In my program, closing a java.util.RandomAccessFile sometimes takes exactly 45 seconds (well, almost exactly: between 44.998 and 45.003 seconds). The program creates and closes lots of small files. Usually closing the file is very quick (between 0 and 0.1 seconds). If I debug the program, it's stuck in the native method RandomAccessFile.close0.

The same problem also occurs when using FileOutputStream instead of RandomAccessFile (in which case the program is blocked in the native method FileOutputStream.close0).

Has somebody an idea what that could be? Can you reproduce the problem on your system (I can reproduce it only on a Mac, not on Windows XP; I didn't test yet on Linux)?

Update 2:

This only seems to happend on Mac OS X. I use JDK 1.6.0_22-b04. It happens on both 32-bit and 64-bit. On Windows XP it doesn't seem to occur.

My test case is:

public class TestFileClose {
    public static void main(String... args) throws Exception {
        for (int i = 0; i < 100000; i++) {
            String name = "test" + i;
            RandomAccessFile r = new RandomAccessFile(name, "rw");
            long t = System.currentTimeMillis();
            long close = System.currentTimeMillis() - t;
            if (close > 200) {
                System.out.println("closing " + name +
                        " took " + close + " ms!");
            if (i % 2000 == 0) {
                System.out.println("test " + i + "/100000");
            new File(name).delete();

Example output on my machine:

test 0/100000
test 2000/100000
test 4000/100000
test 6000/100000
test 8000/100000
test 10000/100000
closing test10030 took 44998 ms!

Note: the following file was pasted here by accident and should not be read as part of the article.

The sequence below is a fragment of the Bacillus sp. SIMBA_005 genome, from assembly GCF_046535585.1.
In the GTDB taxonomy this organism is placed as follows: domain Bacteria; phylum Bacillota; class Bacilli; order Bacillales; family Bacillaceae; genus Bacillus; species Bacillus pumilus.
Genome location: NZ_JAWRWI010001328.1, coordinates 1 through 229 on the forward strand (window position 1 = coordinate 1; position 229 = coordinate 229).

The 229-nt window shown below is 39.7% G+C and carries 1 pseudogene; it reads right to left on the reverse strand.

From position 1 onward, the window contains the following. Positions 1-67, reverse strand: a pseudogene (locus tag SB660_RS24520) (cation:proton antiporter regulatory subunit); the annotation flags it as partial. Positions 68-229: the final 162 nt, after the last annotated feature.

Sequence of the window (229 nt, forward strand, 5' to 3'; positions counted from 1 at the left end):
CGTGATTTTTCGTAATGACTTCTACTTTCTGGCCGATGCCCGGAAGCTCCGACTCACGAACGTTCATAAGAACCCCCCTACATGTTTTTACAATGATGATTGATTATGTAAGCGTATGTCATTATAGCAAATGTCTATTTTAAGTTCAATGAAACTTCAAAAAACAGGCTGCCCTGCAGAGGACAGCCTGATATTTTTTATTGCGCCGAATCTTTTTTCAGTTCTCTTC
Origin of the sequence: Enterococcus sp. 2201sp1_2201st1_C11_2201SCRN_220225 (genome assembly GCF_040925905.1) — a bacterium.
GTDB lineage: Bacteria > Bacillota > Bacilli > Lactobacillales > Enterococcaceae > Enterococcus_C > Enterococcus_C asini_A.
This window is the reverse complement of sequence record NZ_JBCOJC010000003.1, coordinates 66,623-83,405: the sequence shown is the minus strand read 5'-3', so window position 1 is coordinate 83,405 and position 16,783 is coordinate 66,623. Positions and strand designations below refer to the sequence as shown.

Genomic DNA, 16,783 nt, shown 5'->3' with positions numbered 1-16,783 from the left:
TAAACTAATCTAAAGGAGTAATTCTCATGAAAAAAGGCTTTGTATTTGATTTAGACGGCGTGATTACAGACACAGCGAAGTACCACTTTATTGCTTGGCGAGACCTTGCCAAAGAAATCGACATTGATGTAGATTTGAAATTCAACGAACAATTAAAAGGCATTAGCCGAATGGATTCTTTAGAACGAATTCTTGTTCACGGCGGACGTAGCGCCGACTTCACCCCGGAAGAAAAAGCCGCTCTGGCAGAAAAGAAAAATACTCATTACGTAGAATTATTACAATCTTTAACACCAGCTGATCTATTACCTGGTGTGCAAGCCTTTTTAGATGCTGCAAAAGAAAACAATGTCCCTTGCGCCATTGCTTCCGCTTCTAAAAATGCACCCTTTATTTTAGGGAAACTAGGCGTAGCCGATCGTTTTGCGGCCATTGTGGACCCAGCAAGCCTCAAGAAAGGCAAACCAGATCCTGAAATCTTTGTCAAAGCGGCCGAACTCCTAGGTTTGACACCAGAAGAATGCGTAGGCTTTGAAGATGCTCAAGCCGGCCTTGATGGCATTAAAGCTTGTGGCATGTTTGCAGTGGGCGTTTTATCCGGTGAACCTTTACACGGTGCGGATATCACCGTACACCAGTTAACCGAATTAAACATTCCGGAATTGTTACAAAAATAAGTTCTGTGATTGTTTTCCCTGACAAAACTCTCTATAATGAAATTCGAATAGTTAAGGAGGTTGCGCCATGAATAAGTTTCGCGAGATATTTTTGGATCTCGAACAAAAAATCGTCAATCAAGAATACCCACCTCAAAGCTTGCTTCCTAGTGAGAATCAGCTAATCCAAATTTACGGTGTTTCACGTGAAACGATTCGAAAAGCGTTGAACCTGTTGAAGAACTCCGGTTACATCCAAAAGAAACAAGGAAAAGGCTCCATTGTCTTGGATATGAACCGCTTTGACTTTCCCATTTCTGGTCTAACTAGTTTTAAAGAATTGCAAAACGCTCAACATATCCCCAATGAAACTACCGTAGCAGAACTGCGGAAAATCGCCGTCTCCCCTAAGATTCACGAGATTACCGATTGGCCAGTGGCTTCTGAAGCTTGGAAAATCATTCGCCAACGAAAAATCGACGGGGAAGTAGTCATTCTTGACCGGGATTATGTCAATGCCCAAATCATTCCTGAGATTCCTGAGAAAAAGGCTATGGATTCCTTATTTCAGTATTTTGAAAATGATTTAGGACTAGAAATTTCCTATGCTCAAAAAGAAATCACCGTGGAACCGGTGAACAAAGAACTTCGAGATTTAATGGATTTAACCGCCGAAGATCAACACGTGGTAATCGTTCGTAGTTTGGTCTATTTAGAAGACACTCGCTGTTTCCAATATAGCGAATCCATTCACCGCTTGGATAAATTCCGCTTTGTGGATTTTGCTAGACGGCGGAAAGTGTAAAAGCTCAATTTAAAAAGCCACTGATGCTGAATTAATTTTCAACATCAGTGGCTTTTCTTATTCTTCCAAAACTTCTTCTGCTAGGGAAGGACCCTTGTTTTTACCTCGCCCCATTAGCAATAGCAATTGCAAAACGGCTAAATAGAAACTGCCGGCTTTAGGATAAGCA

test 12000/100000
test 14000/100000
test 16000/100000
closing test16930 took 44998 ms!
test 18000/100000
test 20000/100000
  • I don't know why it takes so long, but surely you can move the fileThatTakes45SecondsToClose.close() to another thread no? You could have a unique thread dedicated to closing such files (coming from a queue for example) and instead of calling f.close() you could call queue.put. If you generate more than one such "long to close" file every 45 seconds, you'll need more threads dequeuing obviously. Just a crappy workaround in case you need a quick'n'dirty fix or something ;) – SyntaxT3rr0r Jan 21 '11 at 16:03
  • "sometimes takes almost exactly 45 seconds"... This is somehow weirdly formulated :) – SyntaxT3rr0r Jan 21 '11 at 16:04
  • It can depend on how much uncommited data there is. When you close a file it can force the OS to commit all data to disk. – Peter Lawrey Jan 21 '11 at 16:39
  • With 'almost exactly' I mean: between 44999 and 45003 milliseconds. Most of the time it's exactly 45 seconds. I don't use that constant anywhere in my program. It may be some kind of timeout (thread sleep timeout?) that is part of the VM or operating system. – Thomas Mueller Jan 21 '11 at 21:35
  • 1
    I'm seeing this on OS 10.10 and Java 8. It was exactly the same 45 seconds as well, but the difference is I don't run antivirus of any sort. – Trejkaz Mar 6 '15 at 2:59
up vote 7 down vote accepted

It could be McAfee antivirus installed on my machine. I had to install it... But the problem also shows up if I disable the on-access scan.

To only way to verify it's not antivirus is somebody repeat the test on his machine (without antivirus) and get the same problem I guess.